In the mean time, there were personnel changes at the top level of the MOF and a revision of approval procedures for large IT projects, which now needed clearance by a state commission. This contributed to further delays. After completion of the revised internal procedures, the contract was signed in May 1999. Project implementation commenced formally in October 1999 after the necessary letter of credit was established.

E. Implementation of the GFMIS

Table 3 lists the main five phases in the implementation process.

Table 3.

Implementation Plan

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Changes in functional requirements

While the development and training activities progressed according to the implementation plan, the Treasury decided to make some significant changes to the system requirements at the beginning of 2000:

  • Excluding the payroll module. The authorities felt that implementation of the payroll module at the same time as the other main modules could cause delay in the project implementation because of the large size of the civil service6.

  • Integration of the bank accounts of the local governments into the TSA. There would be no separate accounts for local governments at the NBK, but the balances of each government administration would be tracked through the accounts created in the TGL.

  • Keeping detailed accounts of external borrowing: This requirement was not in the original requirements, as it was believed that an interface to the UNCTAD system would suffice.

  • Centralize all payments processing in the central treasury in Astana. In the original design, the regional treasury offices were to keep their own databases, process payments through the payment module and update the general ledger. In the revised requirement, the separate databases were to be abolished and all modules were to be run by the central treasury accessing a single, centralized database.

  • Extending the GFMIS to the banking operations of the treasury and development of a banking system interface. Originally, it was planned that the banking system software used by the Budget Bank (BASK) would be retained by the treasury. The treasury felt that maintaining two systems concurrently would strain the staff resources.

The contractor carried out a “gap analysis” to determine the extent of customization needed to meet the Treasury requirements. This process was kept to a minimum for two reasons: the additional cost involved and the future requirements for revisions when new versions of the application software were released. Customization was limited to a few essential functional requirements that could not be reengineered or met by standard functionality, and some special reports:

  • interface to upload existing files (legacy system) to the GFMIS;

  • funds availability check on bank accounts for additional control for certain categories of payments;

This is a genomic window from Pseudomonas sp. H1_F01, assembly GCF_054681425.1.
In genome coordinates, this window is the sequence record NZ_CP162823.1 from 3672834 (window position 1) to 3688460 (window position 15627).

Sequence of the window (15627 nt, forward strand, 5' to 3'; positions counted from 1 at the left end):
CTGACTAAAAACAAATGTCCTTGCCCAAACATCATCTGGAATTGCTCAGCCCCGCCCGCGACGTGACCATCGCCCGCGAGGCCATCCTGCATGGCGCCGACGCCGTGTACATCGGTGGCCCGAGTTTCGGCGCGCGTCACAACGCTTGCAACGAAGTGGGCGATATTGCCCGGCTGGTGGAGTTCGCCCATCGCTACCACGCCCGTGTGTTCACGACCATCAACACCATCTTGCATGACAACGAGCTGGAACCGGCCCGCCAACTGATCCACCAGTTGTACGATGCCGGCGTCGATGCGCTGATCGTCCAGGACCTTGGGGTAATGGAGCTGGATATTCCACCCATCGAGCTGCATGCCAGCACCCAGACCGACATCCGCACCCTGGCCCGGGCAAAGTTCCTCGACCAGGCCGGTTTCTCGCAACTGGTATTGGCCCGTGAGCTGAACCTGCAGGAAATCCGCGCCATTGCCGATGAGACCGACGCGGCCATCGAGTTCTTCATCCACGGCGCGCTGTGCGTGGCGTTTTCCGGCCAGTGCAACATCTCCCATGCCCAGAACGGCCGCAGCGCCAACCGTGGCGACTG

• freezing and unfreezing of payments in specified circumstances;

  • aggregate financial plan adjustments;

  • special validation for certain categories of payments;

  • mass application of warrants and sub-warrants; and

  • besides standard reports, the treasury identified some 130 additional reports to comply with statutory requirements and for providing management information involving special calculations

Training

The treasury saw training as a key factor in ensuring the sustainability of treasury reforms and the operation of the GFMIS. The GFMIS contract included provisions of a limited number of training courses in operating system, database management and application software. The treasury established a training facility at its office in Astana, and organized seminars for extensive training of its staff, as well as senior financial staff of the user ministries and local governments. This training focused on the functional aspects of the new treasury system.

Piloting and initial rollout of the GFMIS

The various modules of the GFMIS were ready for testing and for production run in March 2001, and the system went live from April 2001. The second pilot site (Akmola oblast and 18 rayons) went live from August 2001. The Astana city treasury office services all major line ministries’ headquarters, city administration and 2 rayon governments, while the second pilot site services all national government SUs in that oblast and 18 rayon governments. Between them they process about 70 percent of national government budget.

Based on the results of the pilot stage testing and the progress in the establishment of the new communication system nation-wide, the treasury proposes to start replication of the system from June 2002 in the remaining areas and the rollout is expected to be completed by December 2002.

F. Current Status and Outstanding Issues

Evaluations by missions from the IMF and the World Bank in November 2001 indicated that all the modules were functioning as designed, that the local staff were well trained and knowledgeable and that the interaction between the regional office and the central treasury in running the application software was smooth, fast, and without any major problems.

The development of the telecommunication network has been progressing as scheduled. However, the security features with respect to data transmission are yet to be fully tested.

The GFMIS provides the basis for a strongly centralized treasury system. All processing is done at the center. One implication of this centralization is that the role of the local treasury offices is changing. Eventually, the spending units will be able to access information and submit payment requests on-line, without involving the local treasury office in the processes. The authorities should clarify whether all of these offices will be needed in the future and what their role and functions should be.